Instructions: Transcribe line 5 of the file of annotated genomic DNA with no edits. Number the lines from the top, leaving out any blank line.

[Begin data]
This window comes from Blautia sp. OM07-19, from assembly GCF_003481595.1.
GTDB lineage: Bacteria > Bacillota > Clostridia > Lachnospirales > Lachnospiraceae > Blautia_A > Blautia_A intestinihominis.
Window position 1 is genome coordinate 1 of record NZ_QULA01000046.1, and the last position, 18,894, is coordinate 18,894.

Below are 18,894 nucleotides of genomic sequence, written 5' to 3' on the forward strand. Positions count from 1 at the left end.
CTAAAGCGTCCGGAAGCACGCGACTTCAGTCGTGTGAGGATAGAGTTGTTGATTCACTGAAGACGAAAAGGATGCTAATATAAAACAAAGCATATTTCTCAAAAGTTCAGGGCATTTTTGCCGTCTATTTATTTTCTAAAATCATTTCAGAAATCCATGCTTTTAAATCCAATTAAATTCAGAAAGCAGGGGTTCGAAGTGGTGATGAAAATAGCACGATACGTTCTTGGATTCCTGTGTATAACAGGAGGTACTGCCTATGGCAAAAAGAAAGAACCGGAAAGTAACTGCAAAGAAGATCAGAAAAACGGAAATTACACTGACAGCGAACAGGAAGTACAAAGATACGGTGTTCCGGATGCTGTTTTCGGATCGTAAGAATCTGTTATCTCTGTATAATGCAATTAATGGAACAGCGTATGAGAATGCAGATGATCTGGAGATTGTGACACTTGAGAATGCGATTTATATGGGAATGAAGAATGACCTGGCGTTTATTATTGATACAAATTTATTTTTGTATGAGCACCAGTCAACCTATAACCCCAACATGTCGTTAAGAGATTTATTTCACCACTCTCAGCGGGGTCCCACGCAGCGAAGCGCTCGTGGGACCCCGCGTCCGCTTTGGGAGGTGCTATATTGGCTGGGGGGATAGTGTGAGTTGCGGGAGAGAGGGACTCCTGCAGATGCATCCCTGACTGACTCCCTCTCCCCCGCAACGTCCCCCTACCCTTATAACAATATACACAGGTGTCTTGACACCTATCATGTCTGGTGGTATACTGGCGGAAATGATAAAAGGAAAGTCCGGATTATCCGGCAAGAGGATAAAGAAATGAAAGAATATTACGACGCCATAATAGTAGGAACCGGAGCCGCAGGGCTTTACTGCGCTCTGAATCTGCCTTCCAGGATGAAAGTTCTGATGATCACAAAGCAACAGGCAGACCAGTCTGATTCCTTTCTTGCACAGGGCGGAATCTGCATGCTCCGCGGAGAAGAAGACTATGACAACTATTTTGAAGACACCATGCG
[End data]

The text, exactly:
CTAAAGCGTCCGGAAGCACGCGACTTCAGTCGTGTGAGGATAGAGTTGTTGATTCACTGAAGACGAAAAGGATGCTAATATAAAACAAAGCATATTTCTCAAAAGTTCAGGGCATTTTTGCCGTCTATTTATTTTCTAAAATCATTTCAGAAATCCATGCTTTTAAATCCAATTAAATTCAGAAAGCAGGGGTTCGAAGTGGTGATGAAAATAGCACGATACGTTCTTGGATTCCTGTGTATAACAGGAGGTACTGCCTATGGCAAAAAGAAAGAACCGGAAAGTAACTGCAAAGAAGATCAGAAAAACGGAAATTACACTGACAGCGAACAGGAAGTACAAAGATACGGTGTTCCGGATGCTGTTTTCGGATCGTAAGAATCTGTTATCTCTGTATAATGCAATTAATGGAACAGCGTATGAGAATGCAGATGATCTGGAGATTGTGACACTTGAGAATGCGATTTATATGGGAATGAAGAATGACCTGGCGTTTATTATTGATACAAATTTATTTTTGTATGAGCACCAGTCAACCTATAACCCCAACATGTCGTTAAGAGATTTATTTCACCACTCTCAGCGGGGTCCCACGCAGCGAAGCGCTCGTGGGACCCCGCGTCCGCTTTGGGAGGTGCTATATTGGCTGGGGGGATAGTGTGAGTTGCGGGAGAGAGGGACTCCTGCAGATGCATCCCTGACTGACTCCCTCTCCCCCGCAACGTCCCCCTACCCTTATAACAATATACACAGGTGTCTTGACACCTATCATGTCTGGTGGTATACTGGCGGAAATGATAAAAGGAAAGTCCGGATTATCCGGCAAGAGGATAAAGAAATGAAAGAATATTACGACGCCATAATAGTAGGAACCGGAGCCGCAGGGCTTTACTGCGCTCTGAATCTGCCTTCCAGGATGAAAGTTCTGATGATCACAAAGCAACAGGCAGACCAGTCTGATTCCTTTCTTGCACAGGGCGGAATCTGCATGCTCCGCGGAGAAGAAGACTATGACAACTATTTTGAAGACACCATGCG